It is seldom the case that a single individual can lay claim to being one of the greatest players ever to represent his club and then go on to be the same club’s most successful manager of all time. Neither John Greig nor Kenny Dalglish distinguished himself in the manager’s office of the clubs where they made their names as a player. But Tommy Walker was a breed apart. Not least because the young Walker, born in Livingston Junction in West Lothian in 1915, had formed an intention from a young age to forge a career as a Church of Scotland minister. His footballing talent, displayed for Livingston Violet and Broxburn Rangers, soon offered Walker a more earthly route to fulfilment. Signed by Hearts in 1932 at the age of sixteen, he was a regular in the first team at Tynecastle by 1933.
By the outbreak of the Second World War in 1939, Tommy Walker was only 24 years old and yet he was as famous a name in Scottish football as he could have been if he had been coming to the end of an illustrious career. Having scored on his Hearts debut aged 17, Walker had been selected for Scotland in 1934 aged only 19. He quickly established himself as a star performer and in 1935, when Walker was only 20 years old, Hearts turned down an offer of £12,000 from Arsenal, a sum which would have represented a world record transfer for any player at the time. Just a year before the War, in 1938, Walker was honoured with a benefit match against Derby County aged just 23.
When war broke out in Europe for the second time, like a generation of Hearts players and fans during the previous conflict, Walker was quick to join the Army, as a Sergeant in the Signals Regiment, rising eventually to the rank of Captain. Initially, he was based in Scotland and continued to play for Hearts, for instance making 16 appearances for Hearts’ Southern League side in season 42/3.
Yet by 1945, Walker was leading a side of footballing missionaries in a team named in his honour in India. How did Tommy Walker, Scotland’s most famous footballer end up playing for a spell in India?
Prior to independence in 1947. India was, of course, part of that massive British Empire upon which the sun famously never set. India’s history was such that there had always been a British military presence in India and the same was true throughout the War. The Japanese coveted India as a territory of huge natural resources and sought to invade in 1942 when, as a precursor to the ill-advised wider invasion which was attempted in 1944, they took the Indian territory of the Andaman and Nicobar Islands. Allied forces also retreated from Malaysia and Singapore; Burma was also eventually taken by the Japanese. In 1943, the Fourteenth Army, the largest Army in the world at that time was created from Commonwealth forces in India and many thousands of British troops poured into the region to fight back against the Japanese, defending India against invasion in 1944 and eventually removing them from Burma by May 1945.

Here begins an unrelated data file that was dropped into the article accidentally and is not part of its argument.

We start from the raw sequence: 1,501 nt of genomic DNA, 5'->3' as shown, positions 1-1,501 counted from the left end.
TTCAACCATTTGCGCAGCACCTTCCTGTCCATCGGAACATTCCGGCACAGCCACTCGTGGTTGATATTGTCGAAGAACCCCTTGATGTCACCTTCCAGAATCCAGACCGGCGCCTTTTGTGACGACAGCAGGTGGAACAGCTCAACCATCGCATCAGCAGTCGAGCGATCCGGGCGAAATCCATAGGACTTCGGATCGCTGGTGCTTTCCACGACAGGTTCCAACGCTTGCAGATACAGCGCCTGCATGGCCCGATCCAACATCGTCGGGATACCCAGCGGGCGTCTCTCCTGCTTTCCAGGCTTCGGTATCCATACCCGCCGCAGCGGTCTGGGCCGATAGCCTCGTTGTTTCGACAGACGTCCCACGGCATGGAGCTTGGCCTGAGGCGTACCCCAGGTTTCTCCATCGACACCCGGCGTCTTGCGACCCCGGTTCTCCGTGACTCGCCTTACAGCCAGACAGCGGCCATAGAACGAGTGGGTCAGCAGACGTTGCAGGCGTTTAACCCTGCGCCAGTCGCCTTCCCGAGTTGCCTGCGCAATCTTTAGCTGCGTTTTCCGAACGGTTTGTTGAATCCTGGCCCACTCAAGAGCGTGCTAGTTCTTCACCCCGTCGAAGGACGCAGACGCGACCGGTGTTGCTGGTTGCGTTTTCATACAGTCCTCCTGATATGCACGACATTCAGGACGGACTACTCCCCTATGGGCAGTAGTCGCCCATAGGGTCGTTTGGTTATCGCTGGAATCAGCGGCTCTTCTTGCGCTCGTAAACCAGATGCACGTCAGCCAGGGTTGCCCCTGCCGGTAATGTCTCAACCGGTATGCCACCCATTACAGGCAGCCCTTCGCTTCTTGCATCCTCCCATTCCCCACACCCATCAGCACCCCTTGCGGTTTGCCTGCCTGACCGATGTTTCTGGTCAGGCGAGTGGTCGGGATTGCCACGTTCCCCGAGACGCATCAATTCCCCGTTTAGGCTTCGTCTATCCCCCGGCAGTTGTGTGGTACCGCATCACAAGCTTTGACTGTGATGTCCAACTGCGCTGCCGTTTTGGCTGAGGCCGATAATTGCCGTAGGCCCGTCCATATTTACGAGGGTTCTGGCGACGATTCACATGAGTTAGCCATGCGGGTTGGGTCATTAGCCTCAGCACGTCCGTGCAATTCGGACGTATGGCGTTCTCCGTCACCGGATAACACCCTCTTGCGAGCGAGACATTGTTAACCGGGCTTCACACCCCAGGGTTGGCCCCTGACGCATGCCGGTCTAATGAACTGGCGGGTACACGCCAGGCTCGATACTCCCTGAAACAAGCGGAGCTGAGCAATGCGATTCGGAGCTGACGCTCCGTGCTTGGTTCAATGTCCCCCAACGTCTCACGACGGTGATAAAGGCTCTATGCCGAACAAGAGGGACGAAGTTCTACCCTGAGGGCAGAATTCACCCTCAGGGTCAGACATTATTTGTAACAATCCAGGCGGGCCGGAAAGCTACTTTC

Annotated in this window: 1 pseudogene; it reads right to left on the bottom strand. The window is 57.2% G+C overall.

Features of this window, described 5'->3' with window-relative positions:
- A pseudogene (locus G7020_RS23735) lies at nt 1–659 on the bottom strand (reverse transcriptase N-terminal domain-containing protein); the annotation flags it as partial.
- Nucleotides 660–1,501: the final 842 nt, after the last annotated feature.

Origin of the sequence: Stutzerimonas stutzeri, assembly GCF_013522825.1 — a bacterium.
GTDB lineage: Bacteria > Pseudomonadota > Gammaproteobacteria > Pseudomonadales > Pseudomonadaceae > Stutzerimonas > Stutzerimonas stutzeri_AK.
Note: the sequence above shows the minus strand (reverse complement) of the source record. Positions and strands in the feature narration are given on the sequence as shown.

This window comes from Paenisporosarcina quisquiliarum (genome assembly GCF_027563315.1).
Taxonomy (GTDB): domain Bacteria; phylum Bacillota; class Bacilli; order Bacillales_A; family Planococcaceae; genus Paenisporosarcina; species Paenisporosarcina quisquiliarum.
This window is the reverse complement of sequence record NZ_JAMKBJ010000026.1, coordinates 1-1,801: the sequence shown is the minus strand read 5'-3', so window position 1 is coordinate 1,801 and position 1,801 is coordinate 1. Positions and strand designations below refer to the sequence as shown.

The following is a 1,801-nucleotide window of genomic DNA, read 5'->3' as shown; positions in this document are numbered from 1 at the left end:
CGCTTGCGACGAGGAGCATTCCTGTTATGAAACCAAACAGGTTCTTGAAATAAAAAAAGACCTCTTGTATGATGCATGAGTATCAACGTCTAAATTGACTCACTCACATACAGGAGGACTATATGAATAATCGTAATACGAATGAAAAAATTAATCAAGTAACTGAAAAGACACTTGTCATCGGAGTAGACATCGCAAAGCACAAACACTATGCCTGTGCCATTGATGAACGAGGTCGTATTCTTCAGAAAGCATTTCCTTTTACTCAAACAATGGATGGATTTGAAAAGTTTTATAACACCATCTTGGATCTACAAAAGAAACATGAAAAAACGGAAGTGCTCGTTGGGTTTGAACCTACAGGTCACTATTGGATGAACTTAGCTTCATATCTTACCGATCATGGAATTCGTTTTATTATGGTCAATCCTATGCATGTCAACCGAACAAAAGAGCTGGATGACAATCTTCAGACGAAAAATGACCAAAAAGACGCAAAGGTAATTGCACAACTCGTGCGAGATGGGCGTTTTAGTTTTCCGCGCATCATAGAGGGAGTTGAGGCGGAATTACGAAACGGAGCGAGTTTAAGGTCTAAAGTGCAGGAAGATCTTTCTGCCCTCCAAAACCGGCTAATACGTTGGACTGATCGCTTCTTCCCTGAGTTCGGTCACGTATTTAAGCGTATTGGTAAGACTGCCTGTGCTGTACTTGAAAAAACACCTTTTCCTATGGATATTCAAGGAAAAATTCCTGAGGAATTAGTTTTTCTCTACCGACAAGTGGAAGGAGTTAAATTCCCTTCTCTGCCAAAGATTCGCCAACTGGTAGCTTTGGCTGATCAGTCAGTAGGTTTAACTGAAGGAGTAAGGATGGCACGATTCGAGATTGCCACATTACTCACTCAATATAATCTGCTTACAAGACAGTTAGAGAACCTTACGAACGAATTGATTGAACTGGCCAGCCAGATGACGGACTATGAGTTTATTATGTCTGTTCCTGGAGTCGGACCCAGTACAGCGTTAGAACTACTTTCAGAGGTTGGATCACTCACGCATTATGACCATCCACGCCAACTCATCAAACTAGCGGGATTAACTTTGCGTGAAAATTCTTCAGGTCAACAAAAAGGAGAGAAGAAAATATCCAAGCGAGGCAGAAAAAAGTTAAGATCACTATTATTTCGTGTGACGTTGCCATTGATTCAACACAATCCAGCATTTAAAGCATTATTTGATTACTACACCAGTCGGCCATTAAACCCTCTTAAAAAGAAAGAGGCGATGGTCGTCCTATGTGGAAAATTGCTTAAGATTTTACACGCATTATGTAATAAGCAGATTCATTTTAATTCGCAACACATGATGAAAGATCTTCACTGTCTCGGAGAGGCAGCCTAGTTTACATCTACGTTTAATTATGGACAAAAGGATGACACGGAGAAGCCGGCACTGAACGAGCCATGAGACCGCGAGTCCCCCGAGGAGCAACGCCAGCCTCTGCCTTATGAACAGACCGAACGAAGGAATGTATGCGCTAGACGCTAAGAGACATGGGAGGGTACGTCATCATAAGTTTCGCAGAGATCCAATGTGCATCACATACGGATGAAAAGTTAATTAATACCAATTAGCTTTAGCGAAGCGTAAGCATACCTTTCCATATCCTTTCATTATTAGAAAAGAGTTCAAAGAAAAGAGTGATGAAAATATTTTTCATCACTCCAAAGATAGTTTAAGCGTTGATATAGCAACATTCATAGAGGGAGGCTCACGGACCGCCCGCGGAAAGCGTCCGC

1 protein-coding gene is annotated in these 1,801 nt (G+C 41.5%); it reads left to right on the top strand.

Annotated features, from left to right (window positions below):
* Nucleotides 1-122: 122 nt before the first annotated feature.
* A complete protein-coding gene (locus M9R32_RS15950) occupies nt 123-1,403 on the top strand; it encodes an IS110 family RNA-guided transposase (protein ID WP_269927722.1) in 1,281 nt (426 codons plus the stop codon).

Whilst many of the British troops stationed in the sub-continent fought in Burma, many others were stationed many thousands of miles from the fighting in India. Needing entertainment when not training, the instincts of the men to play their national sport took over and it wasn’t long before local football leagues were created, made up of teams from different divisions stationed in a particular area. Indeed, so popular was the game amongst the troops that in the Calcutta district alone, there were 33 Services teams divided into three leagues as well as a further 53 local teams in three further leagues. Football was huge with internal competitions on bases, between services and within regions of India. Football festivals lasting three or four days were organised with teams representing “Europeans”, “Hindus” and “Indian Christians” as well as the more traditional Scotland v England clashes, a popular event at any level of participation. There was even football on the front line with a league being established between RAF units in Burma in August 1944.
The popularity of football on the sub-continent led to the organisation of a succession of tours of the region by teams of professional footballers under the auspices of the Indian Service Sports and Entertainment Control Committee (ISSECC) who would pit their skills against various services teams and, often, teams of locals. As well as providing excellent entertainment for the troops, the matches raised funds for services charities with Army Welfare particularly benefitting. According to Ian Nannestad’s excellent article on the tours in the Spring 2007 issue of Soccer History magazine, local Indian press reported that there were six separate tours of the sub-continent by British Forces sides.
The first British Forces tour took place in September and October 1944. The tour was awash with players registered with Scottish clubs including players from Rangers, Celtic, Partick Thistle, Queen of the South, Alloa, Dundee, Hamilton and even St. Bernards. Only one player registered with Hearts took part, a forward called David Johnston. Ian Nannestad’s researches suggest that he had not been one of the original party but had been one of a number of professional players added to the squad as the tour progressed.